Faculty help College of Arts and Sciences student find success in and out of the classroom

April 11, 2024

Christopher McAlley smiles for a close up.

Christopher McAlley ’24, MAT ’25, has always loved to solve problems. Whether inside or outside of the classroom, he is dedicated to making a difference.

His passion for mathematics was sparked at a young age and Quinnipiac has enabled him to love for this area of study. McAlley’s college career has changed his perception on math and how he now views the subject as an art form, he said.

He dove into engagement and involvement opportunities immediately as a student in the College of Arts and Sciences. During his second year, the Bobcat served as the math representative in the College of Arts and Sciences Student Council and rose to vice president during his third year.

“We tried to be a voice for students in the College of Arts and Sciences and also a support group,” said McAlley.

Along with encouraging students and organizing events, he had the privilege of helping to select the Commencement speaker for the College of Arts and Sciences undergraduate graduation last year. During this academic year, the school altered the operation and function of the council, renaming it to the College of Arts and Sciences Student Advisory Board. In his role as a senior member of the board, he volunteered at open houses and spoke to many prospective students about the Quinnipiac experience.

Throughout his time as an undergraduate, he has connected students with faculty to improve communication and perspective within the community.

“It is important to me that I am a voice so I can share my experiences with others,” said McAlley. “I want to be able to show other students what they are capable of and how they can achieve that. I want my peers to know that they are surrounded by supportive faculty. I want every student to have the same, or better, experience than me so they can succeed too.”

The faculty and staff at Quinnipiac have been instrumental in McAlley’s accomplishments throughout his undergraduate career.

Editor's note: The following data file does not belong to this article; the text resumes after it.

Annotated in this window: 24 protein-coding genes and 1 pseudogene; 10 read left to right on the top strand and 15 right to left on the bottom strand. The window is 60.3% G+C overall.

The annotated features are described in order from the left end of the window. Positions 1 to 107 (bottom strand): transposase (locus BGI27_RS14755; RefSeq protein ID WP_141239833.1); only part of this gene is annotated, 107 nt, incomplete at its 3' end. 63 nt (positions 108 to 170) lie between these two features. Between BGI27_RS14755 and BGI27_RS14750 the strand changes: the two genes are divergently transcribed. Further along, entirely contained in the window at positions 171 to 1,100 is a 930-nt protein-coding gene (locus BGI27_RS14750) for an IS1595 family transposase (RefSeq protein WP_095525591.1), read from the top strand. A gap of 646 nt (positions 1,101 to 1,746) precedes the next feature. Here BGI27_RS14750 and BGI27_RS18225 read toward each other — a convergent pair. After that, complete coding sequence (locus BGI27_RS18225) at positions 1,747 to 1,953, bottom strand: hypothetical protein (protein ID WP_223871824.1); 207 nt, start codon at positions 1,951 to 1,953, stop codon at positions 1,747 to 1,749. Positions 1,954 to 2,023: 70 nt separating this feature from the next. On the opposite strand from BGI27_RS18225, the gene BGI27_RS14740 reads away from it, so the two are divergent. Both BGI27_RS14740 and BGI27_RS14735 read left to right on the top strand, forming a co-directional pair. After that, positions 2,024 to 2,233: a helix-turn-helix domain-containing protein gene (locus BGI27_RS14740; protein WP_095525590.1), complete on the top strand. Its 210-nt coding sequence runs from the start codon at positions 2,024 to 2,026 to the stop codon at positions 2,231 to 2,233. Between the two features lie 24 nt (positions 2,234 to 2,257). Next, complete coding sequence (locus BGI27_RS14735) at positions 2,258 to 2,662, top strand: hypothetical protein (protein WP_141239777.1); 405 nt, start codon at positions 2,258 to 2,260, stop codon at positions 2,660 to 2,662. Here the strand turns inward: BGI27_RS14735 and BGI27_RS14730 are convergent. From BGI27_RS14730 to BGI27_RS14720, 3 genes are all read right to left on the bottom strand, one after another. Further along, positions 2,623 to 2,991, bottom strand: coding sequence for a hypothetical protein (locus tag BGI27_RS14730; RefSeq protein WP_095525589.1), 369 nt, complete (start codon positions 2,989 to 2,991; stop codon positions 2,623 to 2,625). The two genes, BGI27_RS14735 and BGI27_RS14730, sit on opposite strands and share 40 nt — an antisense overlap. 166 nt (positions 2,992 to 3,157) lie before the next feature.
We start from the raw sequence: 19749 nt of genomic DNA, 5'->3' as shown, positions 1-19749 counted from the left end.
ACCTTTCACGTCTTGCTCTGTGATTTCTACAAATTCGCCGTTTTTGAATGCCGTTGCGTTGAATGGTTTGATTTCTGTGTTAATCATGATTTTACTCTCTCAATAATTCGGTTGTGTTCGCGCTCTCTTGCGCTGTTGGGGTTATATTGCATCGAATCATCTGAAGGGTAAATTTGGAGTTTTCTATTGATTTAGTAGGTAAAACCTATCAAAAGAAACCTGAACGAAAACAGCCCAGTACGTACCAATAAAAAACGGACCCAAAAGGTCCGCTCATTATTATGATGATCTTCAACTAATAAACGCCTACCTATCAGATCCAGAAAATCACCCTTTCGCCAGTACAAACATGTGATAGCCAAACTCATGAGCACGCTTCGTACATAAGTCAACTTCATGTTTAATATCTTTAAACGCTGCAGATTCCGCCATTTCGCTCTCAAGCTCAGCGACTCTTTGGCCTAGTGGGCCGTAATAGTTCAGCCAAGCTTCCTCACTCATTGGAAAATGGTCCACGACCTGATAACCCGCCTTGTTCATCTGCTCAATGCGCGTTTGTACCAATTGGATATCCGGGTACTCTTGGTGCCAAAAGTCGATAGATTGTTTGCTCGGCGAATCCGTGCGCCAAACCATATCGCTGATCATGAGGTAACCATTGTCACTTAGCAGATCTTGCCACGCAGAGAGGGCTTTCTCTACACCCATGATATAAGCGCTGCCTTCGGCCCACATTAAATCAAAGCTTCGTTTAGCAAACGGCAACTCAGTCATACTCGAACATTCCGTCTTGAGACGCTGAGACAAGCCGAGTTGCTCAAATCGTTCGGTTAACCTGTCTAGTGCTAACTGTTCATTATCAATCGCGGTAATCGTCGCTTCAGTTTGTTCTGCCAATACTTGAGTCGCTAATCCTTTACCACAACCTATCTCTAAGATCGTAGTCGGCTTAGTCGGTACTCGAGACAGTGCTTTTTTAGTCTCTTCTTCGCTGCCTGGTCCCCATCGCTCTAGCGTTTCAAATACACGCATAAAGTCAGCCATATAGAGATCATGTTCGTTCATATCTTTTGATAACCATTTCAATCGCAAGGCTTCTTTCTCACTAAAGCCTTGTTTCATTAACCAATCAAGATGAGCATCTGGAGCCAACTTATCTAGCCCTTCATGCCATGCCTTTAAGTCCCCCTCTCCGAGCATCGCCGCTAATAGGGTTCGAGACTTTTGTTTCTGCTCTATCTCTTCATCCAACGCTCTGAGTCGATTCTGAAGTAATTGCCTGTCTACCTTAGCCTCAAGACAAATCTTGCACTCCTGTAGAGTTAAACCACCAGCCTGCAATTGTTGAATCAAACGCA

“I loved that each of my professors were personable and available for me if I needed help,” said McAlley. “In the math department, my professors were outstanding individuals. Each one I had the pleasure of getting to know on a personal level. Intellectually, they helped me grow as a student and made my experience at Quinnipiac very enjoyable. My favorite part about the administration is that everyone wants to see you succeed and in every one of my classes I felt like that was their mission.”

Aside from his leadership positions in student-run organizations, the mathematics student has been working closely with Professor of Mathematics Louis Deaett on an in-depth research project. For the past year and a half, the two have discovered and discussed findings related to special properties of matrices in linear algebra.

This project has sparked a new passion for McAlley within research and this professional partnership has instilled a great sense of pride within him. He presented their findings at the Hudson River Undergraduate Math Conference on April 6 and plans to publish a paper with the information the two uncovered.

He will go on to complete his master’s degree in teaching after graduating in May and intends to teach secondary math.

“My goal to be the biggest support system for my students,” McAlley said. “Quinnipiac has modeled what it is like when faculty care about your success. Not only academically, but in life. I am enrolled in the MAT 4+1 program which has taught me a lot about the teaching profession. It has allowed me to gain my own classroom experience.”

As he reflects on the past four years of being a Bobcat, he offers advice to prospective and current students. McAlley encourages students to not take anything for granted and try everything and anything, he said.

“Coming from a math guy, the chances of you succeeding at something you don't try is zero,” said McAlley. “Even if you don't think you will like something or succeed at it, if you don't attempt it, there is no way you can be sure without trying.”

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